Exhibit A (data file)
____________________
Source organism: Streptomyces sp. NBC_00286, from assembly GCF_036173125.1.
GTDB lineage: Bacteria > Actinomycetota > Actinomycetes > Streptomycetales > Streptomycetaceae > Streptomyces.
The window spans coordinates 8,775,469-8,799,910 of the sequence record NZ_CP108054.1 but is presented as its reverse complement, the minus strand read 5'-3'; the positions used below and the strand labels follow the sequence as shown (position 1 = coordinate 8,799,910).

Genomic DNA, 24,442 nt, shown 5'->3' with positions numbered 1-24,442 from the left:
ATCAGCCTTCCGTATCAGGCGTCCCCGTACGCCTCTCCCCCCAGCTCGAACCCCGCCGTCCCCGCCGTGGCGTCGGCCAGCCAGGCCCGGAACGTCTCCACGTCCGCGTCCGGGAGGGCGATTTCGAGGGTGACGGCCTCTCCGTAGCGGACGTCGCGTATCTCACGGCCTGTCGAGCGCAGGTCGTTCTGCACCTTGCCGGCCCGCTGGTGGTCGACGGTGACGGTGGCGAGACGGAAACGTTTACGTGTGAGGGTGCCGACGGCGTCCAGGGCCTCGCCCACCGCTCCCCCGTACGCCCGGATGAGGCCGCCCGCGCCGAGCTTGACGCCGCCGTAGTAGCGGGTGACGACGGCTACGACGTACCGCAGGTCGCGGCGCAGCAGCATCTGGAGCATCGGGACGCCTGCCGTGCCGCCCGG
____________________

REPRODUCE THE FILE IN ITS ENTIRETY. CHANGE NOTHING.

Source organism: Streptomyces sp. NBC_00286, from assembly GCF_036173125.1.
GTDB lineage: Bacteria > Actinomycetota > Actinomycetes > Streptomycetales > Streptomycetaceae > Streptomyces.
The window spans coordinates 8,775,469-8,799,910 of the sequence record NZ_CP108054.1 but is presented as its reverse complement, the minus strand read 5'-3'; the positions used below and the strand labels follow the sequence as shown (position 1 = coordinate 8,799,910).

Genomic DNA, 24,442 nt, shown 5'->3' with positions numbered 1-24,442 from the left:
ATCAGCCTTCCGTATCAGGCGTCCCCGTACGCCTCTCCCCCCAGCTCGAACCCCGCCGTCCCCGCCGTGGCGTCGGCCAGCCAGGCCCGGAACGTCTCCACGTCCGCGTCCGGGAGGGCGATTTCGAGGGTGACGGCCTCTCCGTAGCGGACGTCGCGTATCTCACGGCCTGTCGAGCGCAGGTCGTTCTGCACCTTGCCGGCCCGCTGGTGGTCGACGGTGACGGTGGCGAGACGGAAACGTTTACGTGTGAGGGTGCCGACGGCGTCCAGGGCCTCGCCCACCGCTCCCCCGTACGCCCGGATGAGGCCGCCCGCGCCGAGCTTGACGCCGCCGTAGTAGCGGGTGACGACGGCTACGACGTACCGCAGGTCGCGGCGCAGCAGCATCTGGAGCATCGGGACGCCTGCCGTGCCGCCCGG